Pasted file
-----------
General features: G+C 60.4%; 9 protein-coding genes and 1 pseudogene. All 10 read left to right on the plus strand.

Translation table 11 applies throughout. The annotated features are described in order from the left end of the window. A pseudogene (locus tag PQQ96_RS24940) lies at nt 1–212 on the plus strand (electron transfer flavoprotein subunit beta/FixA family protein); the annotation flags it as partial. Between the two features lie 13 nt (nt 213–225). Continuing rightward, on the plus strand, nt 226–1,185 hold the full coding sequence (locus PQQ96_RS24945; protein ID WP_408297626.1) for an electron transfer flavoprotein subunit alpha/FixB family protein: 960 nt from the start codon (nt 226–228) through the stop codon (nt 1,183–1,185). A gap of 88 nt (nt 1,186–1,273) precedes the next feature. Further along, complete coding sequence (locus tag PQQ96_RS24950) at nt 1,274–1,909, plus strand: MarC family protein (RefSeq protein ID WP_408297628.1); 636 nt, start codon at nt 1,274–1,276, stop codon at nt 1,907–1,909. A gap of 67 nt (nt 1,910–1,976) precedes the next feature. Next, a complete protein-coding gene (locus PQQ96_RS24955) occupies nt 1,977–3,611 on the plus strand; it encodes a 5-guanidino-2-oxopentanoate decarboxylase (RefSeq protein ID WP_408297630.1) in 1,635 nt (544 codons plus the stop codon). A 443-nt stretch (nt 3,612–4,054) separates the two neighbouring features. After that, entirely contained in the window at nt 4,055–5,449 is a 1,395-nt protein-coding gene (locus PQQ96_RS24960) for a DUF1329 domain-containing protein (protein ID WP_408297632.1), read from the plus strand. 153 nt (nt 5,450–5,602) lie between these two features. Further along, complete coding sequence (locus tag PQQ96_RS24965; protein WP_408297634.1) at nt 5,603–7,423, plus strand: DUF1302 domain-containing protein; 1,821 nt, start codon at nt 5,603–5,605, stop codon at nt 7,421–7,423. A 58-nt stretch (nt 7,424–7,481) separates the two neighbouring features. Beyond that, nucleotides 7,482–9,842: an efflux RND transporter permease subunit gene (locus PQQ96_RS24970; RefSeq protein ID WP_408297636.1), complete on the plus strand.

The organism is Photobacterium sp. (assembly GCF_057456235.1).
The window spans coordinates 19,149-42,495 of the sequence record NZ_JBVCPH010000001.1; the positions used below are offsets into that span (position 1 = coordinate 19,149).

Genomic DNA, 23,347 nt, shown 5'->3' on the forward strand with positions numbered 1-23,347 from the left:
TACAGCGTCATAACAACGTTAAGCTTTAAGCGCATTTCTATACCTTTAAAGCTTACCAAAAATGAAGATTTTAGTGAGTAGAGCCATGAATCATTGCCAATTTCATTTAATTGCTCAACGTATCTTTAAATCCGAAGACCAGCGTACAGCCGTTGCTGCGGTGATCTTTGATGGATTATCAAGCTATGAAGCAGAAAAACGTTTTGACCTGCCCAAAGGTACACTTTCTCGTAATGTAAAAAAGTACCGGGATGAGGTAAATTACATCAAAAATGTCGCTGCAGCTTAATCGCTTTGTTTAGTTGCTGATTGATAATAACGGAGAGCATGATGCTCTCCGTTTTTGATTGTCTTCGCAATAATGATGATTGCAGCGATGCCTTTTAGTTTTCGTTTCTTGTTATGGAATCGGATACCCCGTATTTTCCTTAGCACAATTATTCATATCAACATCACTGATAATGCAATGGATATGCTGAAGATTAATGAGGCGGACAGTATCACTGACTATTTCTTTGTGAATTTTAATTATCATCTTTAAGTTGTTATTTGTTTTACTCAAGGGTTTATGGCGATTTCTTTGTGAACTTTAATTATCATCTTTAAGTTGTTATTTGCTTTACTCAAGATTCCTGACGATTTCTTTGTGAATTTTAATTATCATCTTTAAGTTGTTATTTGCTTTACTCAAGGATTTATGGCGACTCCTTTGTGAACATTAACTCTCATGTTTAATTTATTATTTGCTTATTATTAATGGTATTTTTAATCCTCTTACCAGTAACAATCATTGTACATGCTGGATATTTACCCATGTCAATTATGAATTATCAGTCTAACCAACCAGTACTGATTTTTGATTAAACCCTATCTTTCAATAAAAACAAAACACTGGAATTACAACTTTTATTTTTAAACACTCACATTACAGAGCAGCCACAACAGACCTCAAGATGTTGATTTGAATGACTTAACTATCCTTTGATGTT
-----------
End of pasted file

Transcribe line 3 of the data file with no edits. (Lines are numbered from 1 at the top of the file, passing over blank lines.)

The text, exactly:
The organism is Photobacterium sp. (assembly GCF_057456235.1).